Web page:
After Vicky poses nude for her illicit art class, she is expelled from her French finishing school. Shamed and scandalized, her parents try to marry her off to the wealthy Edmund Carrick-Humphrey. But Vicky has other things on her mind: her clandestine application to the Royal College of Art; her participation in the suffragette movement; and her growing attraction to a working-class boy who may be her muse—or may be the love of her life. As the world of debutante balls, corsets, and high society obligations closes in around her, Vicky must figure out: just how much is she willing to sacrifice to pursue her dreams?

A Mad, Wicked Folly was on my list of books that I really, really wanted in 2014, but never got round to buying until January came around this year when I finally bought it (thank you Christmas money!) and honestly, I could not think of a better book to spend my money on. As someone who loves YA, particularly Contemporary, I haven't read any historical fiction despite the fact that I study History at University, so this was an introduction to the genre and I wasn't disappointed. 

One of the things I loved about this book was a big focus on the Suffragette movement and how a young, upper class girl fits into this. Although fiction, you could tell a lot of research had been done on the period and the Suffragettes and that's not just because there was a bibliography at the back. As someone who really enjoys learning about the Suffragette movement, there are things that I leant when reading this that made me go and look into things further.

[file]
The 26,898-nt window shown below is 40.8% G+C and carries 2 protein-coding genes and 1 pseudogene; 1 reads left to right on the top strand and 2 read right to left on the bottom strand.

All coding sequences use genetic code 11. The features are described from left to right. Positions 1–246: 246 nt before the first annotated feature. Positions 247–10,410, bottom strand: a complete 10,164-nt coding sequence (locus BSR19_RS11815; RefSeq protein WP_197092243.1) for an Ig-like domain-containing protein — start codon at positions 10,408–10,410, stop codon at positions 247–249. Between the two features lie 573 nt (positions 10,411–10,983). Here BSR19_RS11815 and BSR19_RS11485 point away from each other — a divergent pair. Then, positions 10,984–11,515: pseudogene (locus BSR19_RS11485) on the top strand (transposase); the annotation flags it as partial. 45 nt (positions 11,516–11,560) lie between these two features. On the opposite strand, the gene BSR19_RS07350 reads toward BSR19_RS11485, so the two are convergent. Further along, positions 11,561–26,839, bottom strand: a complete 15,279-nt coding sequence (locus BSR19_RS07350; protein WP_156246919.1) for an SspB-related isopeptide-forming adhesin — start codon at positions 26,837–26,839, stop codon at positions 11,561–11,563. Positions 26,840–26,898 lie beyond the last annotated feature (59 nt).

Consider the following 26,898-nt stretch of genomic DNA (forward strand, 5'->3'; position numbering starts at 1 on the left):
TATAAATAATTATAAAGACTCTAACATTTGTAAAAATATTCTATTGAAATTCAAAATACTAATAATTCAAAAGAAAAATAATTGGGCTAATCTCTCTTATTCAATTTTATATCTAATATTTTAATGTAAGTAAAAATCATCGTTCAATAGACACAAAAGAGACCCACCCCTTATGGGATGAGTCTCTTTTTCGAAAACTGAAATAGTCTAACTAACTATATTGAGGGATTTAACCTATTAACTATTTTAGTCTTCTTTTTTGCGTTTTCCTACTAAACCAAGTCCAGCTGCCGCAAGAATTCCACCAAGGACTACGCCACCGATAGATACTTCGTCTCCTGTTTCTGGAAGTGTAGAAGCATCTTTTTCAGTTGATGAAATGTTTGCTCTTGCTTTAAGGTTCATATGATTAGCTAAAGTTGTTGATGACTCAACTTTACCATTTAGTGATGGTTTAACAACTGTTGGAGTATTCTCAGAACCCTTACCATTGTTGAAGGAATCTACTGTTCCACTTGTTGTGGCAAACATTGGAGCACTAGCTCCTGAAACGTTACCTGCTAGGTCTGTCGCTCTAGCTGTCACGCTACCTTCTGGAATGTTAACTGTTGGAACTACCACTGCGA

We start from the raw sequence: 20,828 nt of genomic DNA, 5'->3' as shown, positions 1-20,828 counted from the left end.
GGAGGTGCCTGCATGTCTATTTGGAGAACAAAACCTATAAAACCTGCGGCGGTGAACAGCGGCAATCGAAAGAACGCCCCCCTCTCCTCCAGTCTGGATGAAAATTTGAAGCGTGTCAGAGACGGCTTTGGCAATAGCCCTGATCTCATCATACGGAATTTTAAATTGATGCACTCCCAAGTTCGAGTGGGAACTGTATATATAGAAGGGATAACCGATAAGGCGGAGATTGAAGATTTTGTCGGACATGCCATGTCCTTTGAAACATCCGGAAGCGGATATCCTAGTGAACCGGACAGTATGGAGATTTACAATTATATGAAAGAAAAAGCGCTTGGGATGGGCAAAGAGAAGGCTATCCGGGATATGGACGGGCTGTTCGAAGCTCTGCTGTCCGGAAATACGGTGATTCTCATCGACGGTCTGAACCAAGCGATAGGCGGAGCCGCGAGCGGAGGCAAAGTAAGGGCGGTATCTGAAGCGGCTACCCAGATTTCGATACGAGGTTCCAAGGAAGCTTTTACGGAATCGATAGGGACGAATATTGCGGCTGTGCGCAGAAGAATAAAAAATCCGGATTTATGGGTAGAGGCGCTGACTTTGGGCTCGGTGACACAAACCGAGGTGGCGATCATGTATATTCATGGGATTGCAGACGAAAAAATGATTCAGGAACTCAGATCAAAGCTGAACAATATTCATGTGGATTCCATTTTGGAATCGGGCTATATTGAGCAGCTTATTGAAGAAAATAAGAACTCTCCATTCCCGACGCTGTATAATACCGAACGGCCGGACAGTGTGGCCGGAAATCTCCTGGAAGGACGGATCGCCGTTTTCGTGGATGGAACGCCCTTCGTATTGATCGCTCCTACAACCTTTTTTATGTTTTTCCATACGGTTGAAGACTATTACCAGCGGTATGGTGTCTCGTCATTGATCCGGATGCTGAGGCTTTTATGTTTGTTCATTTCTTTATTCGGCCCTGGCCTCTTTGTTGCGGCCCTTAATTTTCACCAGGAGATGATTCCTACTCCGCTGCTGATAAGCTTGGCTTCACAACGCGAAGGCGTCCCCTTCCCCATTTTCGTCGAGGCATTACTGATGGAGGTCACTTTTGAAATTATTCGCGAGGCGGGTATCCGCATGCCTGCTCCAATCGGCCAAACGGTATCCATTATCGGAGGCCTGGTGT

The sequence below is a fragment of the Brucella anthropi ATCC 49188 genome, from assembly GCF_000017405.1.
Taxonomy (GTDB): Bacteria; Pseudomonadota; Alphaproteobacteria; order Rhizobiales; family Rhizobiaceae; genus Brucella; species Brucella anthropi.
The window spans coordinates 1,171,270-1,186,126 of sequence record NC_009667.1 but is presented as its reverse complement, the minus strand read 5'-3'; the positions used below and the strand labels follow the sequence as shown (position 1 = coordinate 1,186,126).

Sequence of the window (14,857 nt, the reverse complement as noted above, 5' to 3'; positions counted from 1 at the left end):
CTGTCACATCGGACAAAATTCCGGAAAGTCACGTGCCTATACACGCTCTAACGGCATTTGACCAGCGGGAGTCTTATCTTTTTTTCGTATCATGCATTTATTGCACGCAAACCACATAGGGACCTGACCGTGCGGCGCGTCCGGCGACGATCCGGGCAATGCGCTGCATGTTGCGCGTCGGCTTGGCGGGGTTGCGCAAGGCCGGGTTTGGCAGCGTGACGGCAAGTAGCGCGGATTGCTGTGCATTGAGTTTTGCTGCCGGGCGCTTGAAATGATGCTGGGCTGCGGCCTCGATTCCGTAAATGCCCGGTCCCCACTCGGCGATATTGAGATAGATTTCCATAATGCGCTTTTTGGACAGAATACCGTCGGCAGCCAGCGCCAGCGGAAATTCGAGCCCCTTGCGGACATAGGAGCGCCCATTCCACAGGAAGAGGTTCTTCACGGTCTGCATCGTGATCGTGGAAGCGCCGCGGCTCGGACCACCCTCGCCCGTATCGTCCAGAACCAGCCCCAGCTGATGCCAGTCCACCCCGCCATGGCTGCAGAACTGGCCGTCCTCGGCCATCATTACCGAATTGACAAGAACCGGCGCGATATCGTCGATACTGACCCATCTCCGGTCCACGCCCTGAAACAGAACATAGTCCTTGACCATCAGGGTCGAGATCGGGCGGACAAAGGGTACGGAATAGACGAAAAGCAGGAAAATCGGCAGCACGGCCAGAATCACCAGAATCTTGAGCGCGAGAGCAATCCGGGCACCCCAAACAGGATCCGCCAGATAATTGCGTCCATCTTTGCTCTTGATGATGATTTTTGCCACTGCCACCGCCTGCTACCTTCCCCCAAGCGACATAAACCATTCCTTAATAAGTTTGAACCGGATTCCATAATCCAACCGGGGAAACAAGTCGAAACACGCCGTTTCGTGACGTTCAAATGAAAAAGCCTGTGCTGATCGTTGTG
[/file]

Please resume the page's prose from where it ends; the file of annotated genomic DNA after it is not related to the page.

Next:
Another thing I loved was our main character Vicky, and that's not just because we share the same name! Vicky was a unique character, in which she was different from her mother, who I felt was a bit 'all about the image', whereas Vicky was a lot more focused on what she wanted out of life and how to get there. I think that having Vicky as the main character, who was such an empowering figure, was such a good move for this story, and I loved seeing her progression from where the book started to where we saw her at the end of it, if that makes sense!

Obviously as a fictional book, you can't guarantee that it'll be entirely factual, however I think Sharon Biggs Waller has done a really good job of making it as factual but interesting as it can be! Although I haven't read historical fiction before, I get the vibe that sometimes the information can be overwhelming at times whereas I didn't feel overwhelmed at all reading this. 

There are so many reasons I gave this book 5 stars, but mainly it's because the writing was great, the characters stood for something and I learnt something! I love learning new things and this provided that for me.

Just to add something else to my experience of this book, I recently got in touch with Sharon  to tell her how much I loved it and Sharon, being ever so kind, sent me a signed bookmark and poem sheet which was so lovely. Sharon is so nice as well and such a nice lady to talk too!